Such is live on a Caribbean island.
Thursday, 11 May
We left Charlotteville and motored over to Bloody Bay. It seems that every island nation has a Bloody Bay - a place where the indigenous people kept to their death rather than submit to being enslaved. We didn’t see any sign of plunging citizenry, but a quite bay with abut 6 fishing boats on moorings.
(We later learned that the bay isn’t named after plunging citizens, but after an especially bloody battle between the French and the English some time in the 1700’s.)
Tuesday, May 23
We sailed from Tobago to Trinidad last Thursday. Friday Roxy was hauled out and set on dry land. Within half an hour of being in place we had an air conditioner on board, pumping cool into our hot boat. Sweet relief. Now comes the line-up of workers to pamper Roxy, make her pretty, and safe. We found a problem that we didn’t even know we had. When we connected to shore power the 110v lights and outlets on the port (left side, looking forward) side of the boat come on, but the lights and outlets on the starboard side do not. We haven't needed an electrician aboard before. We have one now.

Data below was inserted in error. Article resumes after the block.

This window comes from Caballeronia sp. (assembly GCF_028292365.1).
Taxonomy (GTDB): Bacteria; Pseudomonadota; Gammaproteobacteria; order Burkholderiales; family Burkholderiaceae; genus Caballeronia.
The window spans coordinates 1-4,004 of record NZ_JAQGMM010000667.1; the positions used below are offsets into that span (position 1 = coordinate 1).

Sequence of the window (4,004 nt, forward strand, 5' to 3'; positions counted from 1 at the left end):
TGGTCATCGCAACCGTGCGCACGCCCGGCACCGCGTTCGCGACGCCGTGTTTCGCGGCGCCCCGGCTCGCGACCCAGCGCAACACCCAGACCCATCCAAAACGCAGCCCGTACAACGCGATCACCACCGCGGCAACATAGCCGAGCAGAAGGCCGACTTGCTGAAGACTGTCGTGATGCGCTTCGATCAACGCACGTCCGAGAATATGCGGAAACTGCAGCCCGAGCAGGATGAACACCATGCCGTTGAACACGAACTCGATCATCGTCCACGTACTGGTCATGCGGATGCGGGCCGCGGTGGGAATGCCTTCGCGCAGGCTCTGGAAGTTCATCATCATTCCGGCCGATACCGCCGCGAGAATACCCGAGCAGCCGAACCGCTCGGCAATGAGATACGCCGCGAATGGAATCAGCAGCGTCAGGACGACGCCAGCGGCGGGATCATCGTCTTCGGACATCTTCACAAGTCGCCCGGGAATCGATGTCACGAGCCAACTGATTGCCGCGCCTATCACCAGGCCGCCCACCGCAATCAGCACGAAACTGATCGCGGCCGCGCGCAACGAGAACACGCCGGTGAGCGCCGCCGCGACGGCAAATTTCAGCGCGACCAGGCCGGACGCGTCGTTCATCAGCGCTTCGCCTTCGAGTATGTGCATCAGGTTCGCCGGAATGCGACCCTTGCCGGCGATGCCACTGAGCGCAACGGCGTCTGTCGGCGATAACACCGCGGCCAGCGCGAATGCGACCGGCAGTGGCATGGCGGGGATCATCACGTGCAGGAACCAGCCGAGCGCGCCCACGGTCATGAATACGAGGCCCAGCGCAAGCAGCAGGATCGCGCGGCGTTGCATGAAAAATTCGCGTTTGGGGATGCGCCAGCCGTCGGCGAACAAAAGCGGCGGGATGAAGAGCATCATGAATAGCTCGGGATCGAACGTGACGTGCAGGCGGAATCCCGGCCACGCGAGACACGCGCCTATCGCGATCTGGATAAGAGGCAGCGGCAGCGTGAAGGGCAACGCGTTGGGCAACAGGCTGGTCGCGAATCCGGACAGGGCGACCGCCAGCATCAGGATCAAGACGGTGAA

Sunday, bright and early, I did a load of laundry and had it hung to dry by 7:00 a.m. At 7:30 it started raining. Monday afternoon it was still raining and my laundry was still wet. I brought some of our things inside to dry, but they didn’t really. By 9:30 Tuesday morning I was ready to give up and put things into the dryer, so I took everything down. At 10:00 the sun came out so I rehung everything. By 11:00 it was all dry. All I had to do was threaten to put things in the dryer. Now, at 3:00 p.m. it is raining again. Ahh, Trinidad in the wet season….
Being “on the hard” has its pro’s and con’s. Unlimited power, water, stability, air conditioning, all are good things. Up and down shaky stairs (or worse, a LADDER) all day, especially at 2 a.m. for the bathroom, 89 degrees, and drenching rain get under your skin. But on the whole, we enjoy being here. We have a group of friends who all come here and we have our weeks well laid out. Thursday night we have a barbecue, everyone brings a dish to pass. Friday nights there is a jam session. (Mostly Bill from Kalunamoo and Ian who lives in town. Sometimes I can be convinced to embarrass myself with my ukulele.) Saturdays we go out to dinner, and Sundays is Mexican Train Dominos. And this year the group is growing. We have encouraged a number of our friends to come to Trinidad for the summer. This year there are about 10 Salty Dawg boats new to Trinidad. It will be fun introducing them to the island and our good times. We will do our best in the 10 more days that we are here.
Next stop, USA.